There are two infant schools (Driffield Northfield Infant School[20] and Driffield Church Of England Voluntary Controlled Infant School[21]), and one larger junior school (Driffield Junior School), which caters for children aged 7–11.[22] Driffield School & Sixth Form is a large secondary school that also contains a sixth form, and so offers education up to A level standard.[23] The town also includes Kings Mill Special School.[24] The nearest independent school is Pocklington School.


The climate in Driffield is warm and temperate. The rainfall in Driffield is significant, with precipitation even during the driest month. This climate is considered to be Cfb according to the Köppen-Geiger climate classification. In Driffield, the average annual temperature is 9.5 °C. The average annual rainfall is 719 mm.[25]

Climate data for Climate data for Driffield
Month Jan Feb Mar Apr May Jun Jul Aug Sep Oct Nov Dec Year
Record high °C (°F) 7.8
Average high °C (°F) 5.8
Average low °C (°F) 0.6
Record low °C (°F) −5
Average precipitation mm (inches) 65.7
Average precipitation days 13.0 10.7 11.0 10.0 9.6 10.5 9.9 10.6 9.4 12.0 13.3 12.4 132.3
Mean monthly sunshine hours 52.3 76.6 110.0 149.5 198.8 179.1 191.9 178.4 139.4 104.8 64.4 46.6 1,491.7
Source: Met Office[26]

Religious sitesEdit

There are nine churches in Driffield, which work together as 'Churches Together in Driffield' with the exception of the Congregational Church and Bourne Methodist Church.[27]

The Anglican church dedicated to All Saints was designated a Grade I listed building in 1963 and is now recorded in the National Heritage List for England, maintained by Historic England.[28] St Mary's church is within the same benefice as All Saints but actually sits in neighbouring Little Driffield.[29] (There was once a second Anglican Church in Driffield itself, dedicated to Saint John and located on St Johns Road, but it has been demolished.[30])

There is a small Roman Catholic Church dedicated to Our Lady and Saint Edward that was built in 1886.[31] The Methodist Church stands on Middle Street North[32] and was built in 1880.[citation needed] Bourne Methodists is a Primitive Methodists, sited on Westgate.[33] The Salvation Army have a building on The Mount.[34]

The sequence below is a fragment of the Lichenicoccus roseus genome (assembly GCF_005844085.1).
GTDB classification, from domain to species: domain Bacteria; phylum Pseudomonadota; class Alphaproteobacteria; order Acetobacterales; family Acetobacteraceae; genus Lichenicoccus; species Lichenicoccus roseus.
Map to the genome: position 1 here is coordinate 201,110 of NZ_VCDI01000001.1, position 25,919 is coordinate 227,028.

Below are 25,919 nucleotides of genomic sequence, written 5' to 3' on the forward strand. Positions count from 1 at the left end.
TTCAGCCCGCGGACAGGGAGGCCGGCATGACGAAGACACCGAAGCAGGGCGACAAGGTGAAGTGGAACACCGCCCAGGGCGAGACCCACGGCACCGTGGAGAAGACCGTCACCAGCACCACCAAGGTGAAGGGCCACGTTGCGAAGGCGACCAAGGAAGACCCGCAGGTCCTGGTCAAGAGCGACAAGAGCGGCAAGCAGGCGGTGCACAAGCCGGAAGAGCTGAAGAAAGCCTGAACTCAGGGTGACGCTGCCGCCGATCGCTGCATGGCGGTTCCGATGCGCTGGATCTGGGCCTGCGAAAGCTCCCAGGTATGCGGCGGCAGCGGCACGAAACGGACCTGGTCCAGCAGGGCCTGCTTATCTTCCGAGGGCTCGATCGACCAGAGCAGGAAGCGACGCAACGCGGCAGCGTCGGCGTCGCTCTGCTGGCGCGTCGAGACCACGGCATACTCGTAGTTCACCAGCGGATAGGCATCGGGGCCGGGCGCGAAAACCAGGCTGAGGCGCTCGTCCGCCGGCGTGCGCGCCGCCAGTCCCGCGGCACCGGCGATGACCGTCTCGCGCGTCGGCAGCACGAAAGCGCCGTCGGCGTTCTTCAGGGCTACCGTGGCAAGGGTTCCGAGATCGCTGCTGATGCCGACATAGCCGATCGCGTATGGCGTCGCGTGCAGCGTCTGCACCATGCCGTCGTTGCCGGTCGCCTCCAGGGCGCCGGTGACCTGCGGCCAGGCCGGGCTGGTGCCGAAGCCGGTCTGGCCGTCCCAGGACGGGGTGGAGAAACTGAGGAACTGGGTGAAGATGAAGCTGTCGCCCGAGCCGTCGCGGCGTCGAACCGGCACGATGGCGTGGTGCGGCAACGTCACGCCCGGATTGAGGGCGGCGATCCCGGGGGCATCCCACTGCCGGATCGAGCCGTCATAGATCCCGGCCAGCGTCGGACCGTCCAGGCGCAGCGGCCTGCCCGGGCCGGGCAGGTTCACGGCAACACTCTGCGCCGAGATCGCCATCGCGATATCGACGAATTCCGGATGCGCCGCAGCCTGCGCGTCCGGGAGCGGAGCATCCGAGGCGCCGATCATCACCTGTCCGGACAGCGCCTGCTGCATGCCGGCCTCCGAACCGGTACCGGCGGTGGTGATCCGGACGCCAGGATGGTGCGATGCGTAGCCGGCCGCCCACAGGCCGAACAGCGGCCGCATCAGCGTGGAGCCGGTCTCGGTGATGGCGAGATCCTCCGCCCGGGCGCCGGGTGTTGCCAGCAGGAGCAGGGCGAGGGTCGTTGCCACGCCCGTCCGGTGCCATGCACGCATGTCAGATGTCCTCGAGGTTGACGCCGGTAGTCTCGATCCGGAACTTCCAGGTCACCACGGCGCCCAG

Driffield Christian Fellowship is an Elim Pentecostal church who have a building on Wansford Road. Their church service is held in the Performing Arts Hall at Driffield School.[35] The Congregational Church is situated on Exchange Street.[36] The Revive Church meets in the Community Centre on Mill Street.[29]


The age-old tradition of Scrambling[37] is unique to the town of Driffield and has its origins in the 18th century. The event takes place a couple of days into the New Year. Children walk through the main street shouting an ancient rhyme to shopkeepers in return for money and goodies. The cry is "Here we are at our town end...A Bottle of rum and a crown to spend...Are we downhearted?..No!...Shall we win?...Yes!..."

It is also tradition for the townspeople of Driffield to congregate in the market place on New Year's Eve and listen for the church bells ringing in the new year.


Driffield was formerly home to Driffield Mariners Football Club, who have won three Hull Sunday League titles in recent years. Now to this present day, there are two main men's team who both play at the second highest league in the East Riding. Driffield Junior Football Club and Driffield Evening Institute who both play in the Humber Premier League Division One. Driffield also has its own football league, Driffield and District League and was founded in 1919 and currently only has 1 division which consists of 9 teams from within Driffield and district.

The town has a cricket club, the first team of which play in the ECB Yorkshire Premier League North. First class cricketers Andrew Gale, Richard Pyrah, Steven Patterson, Jonny Bairstow, Ishara Amerasinghe and Abid Ali have all played for the club.

Driffield RUFC is a member of the RFU and Yorkshire RFU, playing its senior fixtures in the North 1 East league. The club field four senior teams, a colts team and mini/juniors (at every age group from under 7's to under 17's).[38]

Driffield Hockey Club play their home matches at Driffield Sports Centre and currently field three men's teams and four ladies' teams, as well as juniors and vets sections.[39] For a catchment area the size of Driffield, the club is relatively successful, with both the men's and ladies first XIs being promoted from their respective YHA Yorkshire Premier Divisions at the end of the 2013–14 season (6th tier of English Hockey) to the North League Division 2 East and North League Division 2 South East respectively (5th tier of English Hockey).[40]

Driffield has an 18-hole golf club that has been at its present location since 1934.[41]

Driffield has a sports centre located on Bridlington Road, which opened in 2009 replacing the old sports centre (now owned by Driffield School). The new sports centre includes a main pool and learner pool, sports hall, a 50-piece gym, and a studio/multi-use room.[42]